Representatives from nearly 200 countries began crunch UN climate talks in Poland Sunday against a backdrop of dire environmental warnings and a call for action against the "urgent" threats posed by climate change.
The COP24 climate summit will see nations try to agree on ways of implementing the promises they made in the 2015 Paris treaty to limit temperature rises to avert runaway global warming.
The world has already seen first-hand the effects of climate change: a crescendo of deadly wildfires, heatwaves and hurricanes made more destructive by rising seas.
In a rare intervention, presidents of previous UN climate summits issued a joint statement as the talks got underway in the Polish mining city of Katowice, calling on states to take "decisive action... to tackle these urgent threats".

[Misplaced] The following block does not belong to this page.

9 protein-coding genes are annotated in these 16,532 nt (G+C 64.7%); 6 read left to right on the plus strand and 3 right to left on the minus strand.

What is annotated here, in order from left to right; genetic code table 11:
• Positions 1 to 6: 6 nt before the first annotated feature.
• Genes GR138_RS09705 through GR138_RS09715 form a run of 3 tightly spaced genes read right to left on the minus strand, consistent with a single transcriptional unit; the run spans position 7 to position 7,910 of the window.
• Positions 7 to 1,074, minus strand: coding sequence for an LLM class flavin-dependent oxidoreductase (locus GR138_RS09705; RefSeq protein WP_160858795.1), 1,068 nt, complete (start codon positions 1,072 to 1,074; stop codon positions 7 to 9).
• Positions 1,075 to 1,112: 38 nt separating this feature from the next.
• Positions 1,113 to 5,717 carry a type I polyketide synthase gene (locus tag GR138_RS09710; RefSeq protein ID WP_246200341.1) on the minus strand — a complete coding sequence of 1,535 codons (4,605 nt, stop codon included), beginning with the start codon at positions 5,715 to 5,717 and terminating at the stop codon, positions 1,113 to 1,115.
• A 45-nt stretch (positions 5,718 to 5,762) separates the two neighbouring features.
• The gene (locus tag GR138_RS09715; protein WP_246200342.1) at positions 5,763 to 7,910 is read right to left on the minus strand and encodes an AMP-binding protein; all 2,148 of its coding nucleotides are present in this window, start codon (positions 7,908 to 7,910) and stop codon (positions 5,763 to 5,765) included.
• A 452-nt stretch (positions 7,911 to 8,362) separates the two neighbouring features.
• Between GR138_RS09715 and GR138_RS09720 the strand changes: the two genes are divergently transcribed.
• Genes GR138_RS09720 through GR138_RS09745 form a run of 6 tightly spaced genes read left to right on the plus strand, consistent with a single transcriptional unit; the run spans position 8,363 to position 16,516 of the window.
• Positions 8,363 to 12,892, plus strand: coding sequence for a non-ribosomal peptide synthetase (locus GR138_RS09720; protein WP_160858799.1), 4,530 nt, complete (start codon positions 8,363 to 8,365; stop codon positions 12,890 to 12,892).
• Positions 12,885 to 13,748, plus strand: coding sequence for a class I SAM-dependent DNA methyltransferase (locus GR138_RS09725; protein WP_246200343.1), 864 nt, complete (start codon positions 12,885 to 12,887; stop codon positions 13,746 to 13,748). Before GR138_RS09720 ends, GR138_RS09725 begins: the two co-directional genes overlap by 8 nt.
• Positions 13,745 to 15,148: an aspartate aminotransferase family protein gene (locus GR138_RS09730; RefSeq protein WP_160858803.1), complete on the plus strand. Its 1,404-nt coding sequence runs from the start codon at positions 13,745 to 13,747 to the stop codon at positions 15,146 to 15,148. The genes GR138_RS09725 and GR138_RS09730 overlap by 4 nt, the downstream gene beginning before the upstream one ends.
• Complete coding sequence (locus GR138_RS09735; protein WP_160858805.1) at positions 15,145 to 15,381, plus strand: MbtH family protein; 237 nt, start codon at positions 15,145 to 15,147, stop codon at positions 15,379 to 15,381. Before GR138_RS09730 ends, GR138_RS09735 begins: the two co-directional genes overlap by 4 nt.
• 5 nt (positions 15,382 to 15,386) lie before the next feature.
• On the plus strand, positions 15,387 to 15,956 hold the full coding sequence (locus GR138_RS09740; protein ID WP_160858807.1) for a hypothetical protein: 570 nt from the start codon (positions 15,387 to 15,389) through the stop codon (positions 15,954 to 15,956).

"The impacts of climate change are increasingly hard to ignore," said the statement, a copy of which was obtained by AFP. "We require deep transformations of our economies and societies."
But parties at the talks, which were delayed for three hours on Sunday, face tough political headwinds.
And the dust is still settling from US President Donald Trump's decision to ditch the Paris accord.
G20 leaders on Saturday agreed a final communique after their summit in Buenos Aires, declaring that the Paris Agreement was "irreversible".
But it said the US "reiterates its decision to withdraw" from the landmark accord.
Even solid progress in Katowice on the Paris goals may not be enough to prevent runaway global warming, as a series of major climate reports have outlined.
The COP24 climate summit will see nations try to agree on ways of implementing the promises they made in the 2015 Paris treaty